By Bruce Sloan
Some major international financial newspapers have given the lead on the need of war with Syria. The Vatican called for a day of prayer for peace. Politicians around the world are looking at each other as they read tea leaves to see what their constituents desire.
In all of the tragedy unfolding in Syria, the plight of the two million homeless Syrians, the hundreds of bodies wrapped in white linen from the sarin gas attack, and the streaming of blood-covered news accounts of the war within Syria, the church in the United States has enjoyed the comfort of liturgical readings, heavenly incense and the Daily Office.
The Financial Times of London recently headed its opinion page: “The moral case for intervention in Syria.” The drum of business beats that “to do nothing” is the worst decision of all. This is from a Sept. 1article in the Wall Street Journal: “Leading From Behind Congress, Obama recklessly gambles with American credibility.” War is good for business and so “Congress should give the President more ability to respond to reprisals, support the Syrian opposition and assist our allies if they are attacked.”
After a very gracious bow to Queen Rania of Jordan, Pope Francis issued a challenging sermon on the following Sunday for peace in the Syrian conflict. He further called for a day of fasting for peace for Sept. 7. King Abdullah II and Queen Rania have been a voice of peace in the region of Syria. It is significant that King Abdullah II would seek some voice of hope for his region in rage.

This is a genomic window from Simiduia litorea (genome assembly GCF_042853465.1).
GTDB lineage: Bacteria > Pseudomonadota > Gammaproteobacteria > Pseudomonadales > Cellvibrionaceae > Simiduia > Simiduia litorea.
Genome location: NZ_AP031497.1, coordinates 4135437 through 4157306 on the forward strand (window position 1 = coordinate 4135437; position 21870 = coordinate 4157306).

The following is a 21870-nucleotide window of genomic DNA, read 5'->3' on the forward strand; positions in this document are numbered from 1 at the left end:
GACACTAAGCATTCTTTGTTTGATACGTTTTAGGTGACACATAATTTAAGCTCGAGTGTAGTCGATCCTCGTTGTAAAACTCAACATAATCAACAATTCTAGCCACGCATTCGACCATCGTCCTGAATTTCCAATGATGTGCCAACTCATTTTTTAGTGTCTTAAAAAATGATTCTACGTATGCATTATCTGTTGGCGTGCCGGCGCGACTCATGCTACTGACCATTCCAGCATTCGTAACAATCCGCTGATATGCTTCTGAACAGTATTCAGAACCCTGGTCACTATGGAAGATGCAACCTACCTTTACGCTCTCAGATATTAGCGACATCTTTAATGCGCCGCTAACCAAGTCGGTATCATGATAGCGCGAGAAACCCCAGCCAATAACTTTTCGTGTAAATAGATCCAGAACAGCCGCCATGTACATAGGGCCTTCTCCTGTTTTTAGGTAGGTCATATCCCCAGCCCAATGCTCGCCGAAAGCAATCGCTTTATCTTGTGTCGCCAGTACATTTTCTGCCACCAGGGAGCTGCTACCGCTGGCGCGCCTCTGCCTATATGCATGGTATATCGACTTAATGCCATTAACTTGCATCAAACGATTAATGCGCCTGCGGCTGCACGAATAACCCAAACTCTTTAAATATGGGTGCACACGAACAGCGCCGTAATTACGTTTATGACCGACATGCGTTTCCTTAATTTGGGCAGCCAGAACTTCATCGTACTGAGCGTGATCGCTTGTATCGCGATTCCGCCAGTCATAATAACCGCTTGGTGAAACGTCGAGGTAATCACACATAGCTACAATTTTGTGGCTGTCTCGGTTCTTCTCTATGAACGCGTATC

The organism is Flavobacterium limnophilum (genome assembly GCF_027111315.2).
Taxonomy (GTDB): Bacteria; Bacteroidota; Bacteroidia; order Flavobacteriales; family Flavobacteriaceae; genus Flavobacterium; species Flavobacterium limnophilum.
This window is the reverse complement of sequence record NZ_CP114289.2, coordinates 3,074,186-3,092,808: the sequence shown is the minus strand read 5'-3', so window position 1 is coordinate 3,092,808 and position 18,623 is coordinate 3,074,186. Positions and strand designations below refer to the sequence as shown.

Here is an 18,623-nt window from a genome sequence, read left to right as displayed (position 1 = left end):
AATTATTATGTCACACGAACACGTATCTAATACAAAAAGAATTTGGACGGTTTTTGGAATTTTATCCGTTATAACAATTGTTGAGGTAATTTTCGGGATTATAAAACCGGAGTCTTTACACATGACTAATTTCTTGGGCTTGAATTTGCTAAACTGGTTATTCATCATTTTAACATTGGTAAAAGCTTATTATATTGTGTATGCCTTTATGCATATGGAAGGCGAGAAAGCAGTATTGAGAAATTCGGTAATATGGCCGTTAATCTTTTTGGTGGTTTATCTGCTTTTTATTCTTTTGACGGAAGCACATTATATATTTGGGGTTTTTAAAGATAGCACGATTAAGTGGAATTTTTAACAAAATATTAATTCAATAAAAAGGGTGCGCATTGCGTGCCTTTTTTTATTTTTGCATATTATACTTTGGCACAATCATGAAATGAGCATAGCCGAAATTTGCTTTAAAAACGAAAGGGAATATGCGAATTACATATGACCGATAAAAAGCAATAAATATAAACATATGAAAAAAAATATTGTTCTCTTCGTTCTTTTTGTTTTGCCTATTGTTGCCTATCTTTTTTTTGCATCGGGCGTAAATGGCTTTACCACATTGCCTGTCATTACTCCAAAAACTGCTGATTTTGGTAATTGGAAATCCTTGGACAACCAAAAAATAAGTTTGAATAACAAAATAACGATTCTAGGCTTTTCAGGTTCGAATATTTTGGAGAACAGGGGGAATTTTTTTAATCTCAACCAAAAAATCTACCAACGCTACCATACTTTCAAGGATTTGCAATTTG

The military forces are ready with a clear understanding of a “Just War.” The business community is ready with their moral case, and the political will of elected officials is simmering to make a decision. So, where is the voice of the living church of God?
This might be a good time to read again, Thomas Merton on Peace, Daniel Berrigan’s To Dwell In Peace, or Dietrich Bonhoeffer’s The Cost of Discipleship, which challenged the cheap grace that the church professes when dealing with the state. Or perhaps, even more radical, we need a clergy today that is listening to the Creator God.
The cultural malaise of human thought can be led, adjusted or persuaded into the most horrific of acts. Or it can be called by the prophet to a way that transcends barriers and impossibilities to the justice that God deems for the Creation. When the prophet is disconnected from God, the results are tragic. And a Syrian tragedy could be that the prophets are silent.
Where is the voice of God? It is within your voice this week.
Bruce Sloan, written at Angel’s Rest, Sewanee, Tenn.
Bruce Sloan has been a religious leader for the expat community for the past 10 years. He has served in Asia, South America, and eastern Europe. He is a native of Bainbridge, Ga., and an ordained Southern Baptist pastor. He has served as a spiritual director at the School of Theology at the University of the South. The home of his heart is his cabin in Sewanee, Tenn.